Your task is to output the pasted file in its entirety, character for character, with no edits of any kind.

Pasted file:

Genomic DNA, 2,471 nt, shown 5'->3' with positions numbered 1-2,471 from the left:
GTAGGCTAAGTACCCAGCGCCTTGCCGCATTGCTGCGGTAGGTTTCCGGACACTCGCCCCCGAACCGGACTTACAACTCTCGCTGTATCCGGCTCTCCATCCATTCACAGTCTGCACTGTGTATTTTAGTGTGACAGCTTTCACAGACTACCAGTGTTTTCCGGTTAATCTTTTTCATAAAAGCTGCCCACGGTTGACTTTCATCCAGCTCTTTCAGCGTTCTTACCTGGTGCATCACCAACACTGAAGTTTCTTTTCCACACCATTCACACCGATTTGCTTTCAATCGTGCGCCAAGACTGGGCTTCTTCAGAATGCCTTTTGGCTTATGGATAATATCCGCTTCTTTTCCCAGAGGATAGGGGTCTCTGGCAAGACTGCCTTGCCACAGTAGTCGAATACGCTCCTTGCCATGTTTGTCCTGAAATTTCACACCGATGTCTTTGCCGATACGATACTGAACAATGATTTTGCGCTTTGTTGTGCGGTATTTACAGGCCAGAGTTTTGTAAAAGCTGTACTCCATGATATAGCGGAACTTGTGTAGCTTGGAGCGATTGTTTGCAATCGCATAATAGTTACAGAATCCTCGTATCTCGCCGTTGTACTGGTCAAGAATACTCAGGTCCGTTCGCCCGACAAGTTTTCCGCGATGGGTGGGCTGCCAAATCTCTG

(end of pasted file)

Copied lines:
Genomic DNA, 2,471 nt, shown 5'->3' with positions numbered 1-2,471 from the left:
GTAGGCTAAGTACCCAGCGCCTTGCCGCATTGCTGCGGTAGGTTTCCGGACACTCGCCCCCGAACCGGACTTACAACTCTCGCTGTATCCGGCTCTCCATCCATTCACAGTCTGCACTGTGTATTTTAGTGTGACAGCTTTCACAGACTACCAGTGTTTTCCGGTTAATCTTTTTCATAAAAGCTGCCCACGGTTGACTTTCATCCAGCTCTTTCAGCGTTCTTACCTGGTGCATCACCAACACTGAAGTTTCTTTTCCACACCATTCACACCGATTTGCTTTCAATCGTGCGCCAAGACTGGGCTTCTTCAGAATGCCTTTTGGCTTATGGATAATATCCGCTTCTTTTCCCAGAGGATAGGGGTCTCTGGCAAGACTGCCTTGCCACAGTAGTCGAATACGCTCCTTGCCATGTTTGTCCTGAAATTTCACACCGATGTCTTTGCCGATACGATACTGAACAATGATTTTGCGCTTTGTTGTGCGGTATTTACAGGCCAGAGTTTTGTAAAAGCTGTACTCCATGATATAGCGGAACTTGTGTAGCTTGGAGCGATTGTTTGCAATCGCATAATAGTTACAGAATCCTCGTATCTCGCCGTTGTACTGGTCAAGAATACTCAGGTCCGTTCGCCCGACAAGTTTTCCGCGATGGGTGGGCTGCCAAATCTCTG